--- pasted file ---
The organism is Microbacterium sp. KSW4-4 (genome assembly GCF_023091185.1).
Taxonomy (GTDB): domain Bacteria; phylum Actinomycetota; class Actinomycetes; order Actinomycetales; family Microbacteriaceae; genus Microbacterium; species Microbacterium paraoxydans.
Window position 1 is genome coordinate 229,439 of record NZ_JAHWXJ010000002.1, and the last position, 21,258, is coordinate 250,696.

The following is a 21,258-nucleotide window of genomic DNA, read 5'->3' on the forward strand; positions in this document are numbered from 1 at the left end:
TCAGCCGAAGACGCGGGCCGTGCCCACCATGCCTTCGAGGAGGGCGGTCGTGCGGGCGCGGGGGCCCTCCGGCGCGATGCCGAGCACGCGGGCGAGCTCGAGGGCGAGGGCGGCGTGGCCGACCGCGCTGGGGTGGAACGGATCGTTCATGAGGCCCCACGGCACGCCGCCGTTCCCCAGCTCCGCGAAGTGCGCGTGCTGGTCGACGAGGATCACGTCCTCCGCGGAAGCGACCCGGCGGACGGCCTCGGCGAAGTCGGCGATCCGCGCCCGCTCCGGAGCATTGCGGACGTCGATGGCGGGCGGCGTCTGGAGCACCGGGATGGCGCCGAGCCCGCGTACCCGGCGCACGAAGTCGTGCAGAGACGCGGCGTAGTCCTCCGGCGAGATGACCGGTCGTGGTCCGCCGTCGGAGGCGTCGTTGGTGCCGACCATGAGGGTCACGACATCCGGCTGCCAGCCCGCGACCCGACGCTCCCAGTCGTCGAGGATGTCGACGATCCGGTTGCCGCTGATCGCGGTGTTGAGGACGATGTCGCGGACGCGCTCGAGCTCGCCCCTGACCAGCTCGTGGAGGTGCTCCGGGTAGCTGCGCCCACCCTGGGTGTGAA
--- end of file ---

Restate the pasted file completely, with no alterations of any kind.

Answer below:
The organism is Microbacterium sp. KSW4-4 (genome assembly GCF_023091185.1).
Taxonomy (GTDB): domain Bacteria; phylum Actinomycetota; class Actinomycetes; order Actinomycetales; family Microbacteriaceae; genus Microbacterium; species Microbacterium paraoxydans.
Window position 1 is genome coordinate 229,439 of record NZ_JAHWXJ010000002.1, and the last position, 21,258, is coordinate 250,696.

The following is a 21,258-nucleotide window of genomic DNA, read 5'->3' on the forward strand; positions in this document are numbered from 1 at the left end:
TCAGCCGAAGACGCGGGCCGTGCCCACCATGCCTTCGAGGAGGGCGGTCGTGCGGGCGCGGGGGCCCTCCGGCGCGATGCCGAGCACGCGGGCGAGCTCGAGGGCGAGGGCGGCGTGGCCGACCGCGCTGGGGTGGAACGGATCGTTCATGAGGCCCCACGGCACGCCGCCGTTCCCCAGCTCCGCGAAGTGCGCGTGCTGGTCGACGAGGATCACGTCCTCCGCGGAAGCGACCCGGCGGACGGCCTCGGCGAAGTCGGCGATCCGCGCCCGCTCCGGAGCATTGCGGACGTCGATGGCGGGCGGCGTCTGGAGCACCGGGATGGCGCCGAGCCCGCGTACCCGGCGCACGAAGTCGTGCAGAGACGCGGCGTAGTCCTCCGGCGAGATGACCGGTCGTGGTCCGCCGTCGGAGGCGTCGTTGGTGCCGACCATGAGGGTCACGACATCCGGCTGCCAGCCCGCGACCCGACGCTCCCAGTCGTCGAGGATGTCGACGATCCGGTTGCCGCTGATCGCGGTGTTGAGGACGATGTCGCGGACGCGCTCGAGCTCGCCCCTGACCAGCTCGTGGAGGTGCTCCGGGTAGCTGCGCCCACCCTGGGTGTGAA